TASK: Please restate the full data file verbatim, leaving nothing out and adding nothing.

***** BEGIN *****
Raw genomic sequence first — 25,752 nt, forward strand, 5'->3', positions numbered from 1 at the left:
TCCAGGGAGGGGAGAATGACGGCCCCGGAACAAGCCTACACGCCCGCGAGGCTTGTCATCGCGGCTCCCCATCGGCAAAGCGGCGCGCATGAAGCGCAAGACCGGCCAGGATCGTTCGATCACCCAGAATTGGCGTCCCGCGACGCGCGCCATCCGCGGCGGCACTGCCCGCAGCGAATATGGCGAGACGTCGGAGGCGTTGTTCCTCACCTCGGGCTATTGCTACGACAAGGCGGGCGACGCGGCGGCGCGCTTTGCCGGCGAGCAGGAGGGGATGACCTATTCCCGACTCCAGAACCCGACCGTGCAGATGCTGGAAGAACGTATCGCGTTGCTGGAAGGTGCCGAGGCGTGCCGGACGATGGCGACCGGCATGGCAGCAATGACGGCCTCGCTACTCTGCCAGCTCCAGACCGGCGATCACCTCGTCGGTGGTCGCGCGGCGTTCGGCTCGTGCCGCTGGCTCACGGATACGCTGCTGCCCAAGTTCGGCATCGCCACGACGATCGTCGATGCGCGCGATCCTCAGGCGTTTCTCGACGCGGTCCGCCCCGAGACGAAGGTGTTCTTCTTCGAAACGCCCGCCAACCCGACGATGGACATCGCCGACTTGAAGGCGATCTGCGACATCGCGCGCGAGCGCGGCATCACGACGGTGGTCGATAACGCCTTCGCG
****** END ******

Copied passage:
Raw genomic sequence first — 25,752 nt, forward strand, 5'->3', positions numbered from 1 at the left:
TCCAGGGAGGGGAGAATGACGGCCCCGGAACAAGCCTACACGCCCGCGAGGCTTGTCATCGCGGCTCCCCATCGGCAAAGCGGCGCGCATGAAGCGCAAGACCGGCCAGGATCGTTCGATCACCCAGAATTGGCGTCCCGCGACGCGCGCCATCCGCGGCGGCACTGCCCGCAGCGAATATGGCGAGACGTCGGAGGCGTTGTTCCTCACCTCGGGCTATTGCTACGACAAGGCGGGCGACGCGGCGGCGCGCTTTGCCGGCGAGCAGGAGGGGATGACCTATTCCCGACTCCAGAACCCGACCGTGCAGATGCTGGAAGAACGTATCGCGTTGCTGGAAGGTGCCGAGGCGTGCCGGACGATGGCGACCGGCATGGCAGCAATGACGGCCTCGCTACTCTGCCAGCTCCAGACCGGCGATCACCTCGTCGGTGGTCGCGCGGCGTTCGGCTCGTGCCGCTGGCTCACGGATACGCTGCTGCCCAAGTTCGGCATCGCCACGACGATCGTCGATGCGCGCGATCCTCAGGCGTTTCTCGACGCGGTCCGCCCCGAGACGAAGGTGTTCTTCTTCGAAACGCCCGCCAACCCGACGATGGACATCGCCGACTTGAAGGCGATCTGCGACATCGCGCGCGAGCGCGGCATCACGACGGTGGTCGATAACGCCTTCGCG